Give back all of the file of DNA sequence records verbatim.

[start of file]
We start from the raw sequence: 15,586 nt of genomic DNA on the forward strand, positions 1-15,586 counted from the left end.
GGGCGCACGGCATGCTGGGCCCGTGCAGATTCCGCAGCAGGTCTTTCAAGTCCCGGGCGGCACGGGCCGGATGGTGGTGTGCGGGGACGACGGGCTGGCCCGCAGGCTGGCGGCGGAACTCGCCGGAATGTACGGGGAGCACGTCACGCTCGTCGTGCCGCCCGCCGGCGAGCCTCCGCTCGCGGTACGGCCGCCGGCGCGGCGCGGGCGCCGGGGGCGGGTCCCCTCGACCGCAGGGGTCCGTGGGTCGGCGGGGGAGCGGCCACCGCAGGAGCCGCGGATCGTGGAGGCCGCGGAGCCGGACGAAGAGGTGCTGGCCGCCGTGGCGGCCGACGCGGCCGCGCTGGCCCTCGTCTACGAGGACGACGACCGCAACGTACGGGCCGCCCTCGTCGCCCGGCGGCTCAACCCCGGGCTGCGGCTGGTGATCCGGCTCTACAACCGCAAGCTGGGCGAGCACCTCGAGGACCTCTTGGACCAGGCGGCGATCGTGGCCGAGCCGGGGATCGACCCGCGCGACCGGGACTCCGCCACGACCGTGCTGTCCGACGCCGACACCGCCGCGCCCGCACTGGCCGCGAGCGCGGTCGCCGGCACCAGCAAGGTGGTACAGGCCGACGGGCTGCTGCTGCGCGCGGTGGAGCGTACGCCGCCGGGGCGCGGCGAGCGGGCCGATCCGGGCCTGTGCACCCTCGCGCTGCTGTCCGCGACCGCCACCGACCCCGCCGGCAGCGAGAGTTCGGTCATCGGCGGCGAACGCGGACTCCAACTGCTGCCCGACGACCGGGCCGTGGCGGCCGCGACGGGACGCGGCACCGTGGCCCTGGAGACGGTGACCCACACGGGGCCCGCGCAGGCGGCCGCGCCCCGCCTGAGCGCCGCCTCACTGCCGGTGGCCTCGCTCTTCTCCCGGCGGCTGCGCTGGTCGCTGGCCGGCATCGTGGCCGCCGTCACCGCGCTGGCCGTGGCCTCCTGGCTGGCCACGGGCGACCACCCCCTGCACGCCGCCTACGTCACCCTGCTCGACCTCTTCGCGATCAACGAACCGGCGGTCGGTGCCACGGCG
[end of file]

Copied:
We start from the raw sequence: 15,586 nt of genomic DNA on the forward strand, positions 1-15,586 counted from the left end.
GGGCGCACGGCATGCTGGGCCCGTGCAGATTCCGCAGCAGGTCTTTCAAGTCCCGGGCGGCACGGGCCGGATGGTGGTGTGCGGGGACGACGGGCTGGCCCGCAGGCTGGCGGCGGAACTCGCCGGAATGTACGGGGAGCACGTCACGCTCGTCGTGCCGCCCGCCGGCGAGCCTCCGCTCGCGGTACGGCCGCCGGCGCGGCGCGGGCGCCGGGGGCGGGTCCCCTCGACCGCAGGGGTCCGTGGGTCGGCGGGGGAGCGGCCACCGCAGGAGCCGCGGATCGTGGAGGCCGCGGAGCCGGACGAAGAGGTGCTGGCCGCCGTGGCGGCCGACGCGGCCGCGCTGGCCCTCGTCTACGAGGACGACGACCGCAACGTACGGGCCGCCCTCGTCGCCCGGCGGCTCAACCCCGGGCTGCGGCTGGTGATCCGGCTCTACAACCGCAAGCTGGGCGAGCACCTCGAGGACCTCTTGGACCAGGCGGCGATCGTGGCCGAGCCGGGGATCGACCCGCGCGACCGGGACTCCGCCACGACCGTGCTGTCCGACGCCGACACCGCCGCGCCCGCACTGGCCGCGAGCGCGGTCGCCGGCACCAGCAAGGTGGTACAGGCCGACGGGCTGCTGCTGCGCGCGGTGGAGCGTACGCCGCCGGGGCGCGGCGAGCGGGCCGATCCGGGCCTGTGCACCCTCGCGCTGCTGTCCGCGACCGCCACCGACCCCGCCGGCAGCGAGAGTTCGGTCATCGGCGGCGAACGCGGACTCCAACTGCTGCCCGACGACCGGGCCGTGGCGGCCGCGACGGGACGCGGCACCGTGGCCCTGGAGACGGTGACCCACACGGGGCCCGCGCAGGCGGCCGCGCCCCGCCTGAGCGCCGCCTCACTGCCGGTGGCCTCGCTCTTCTCCCGGCGGCTGCGCTGGTCGCTGGCCGGCATCGTGGCCGCCGTCACCGCGCTGGCCGTGGCCTCCTGGCTGGCCACGGGCGACCACCCCCTGCACGCCGCCTACGTCACCCTGCTCGACCTCTTCGCGATCAACGAACCGGCGGTCGGTGCCACGGCG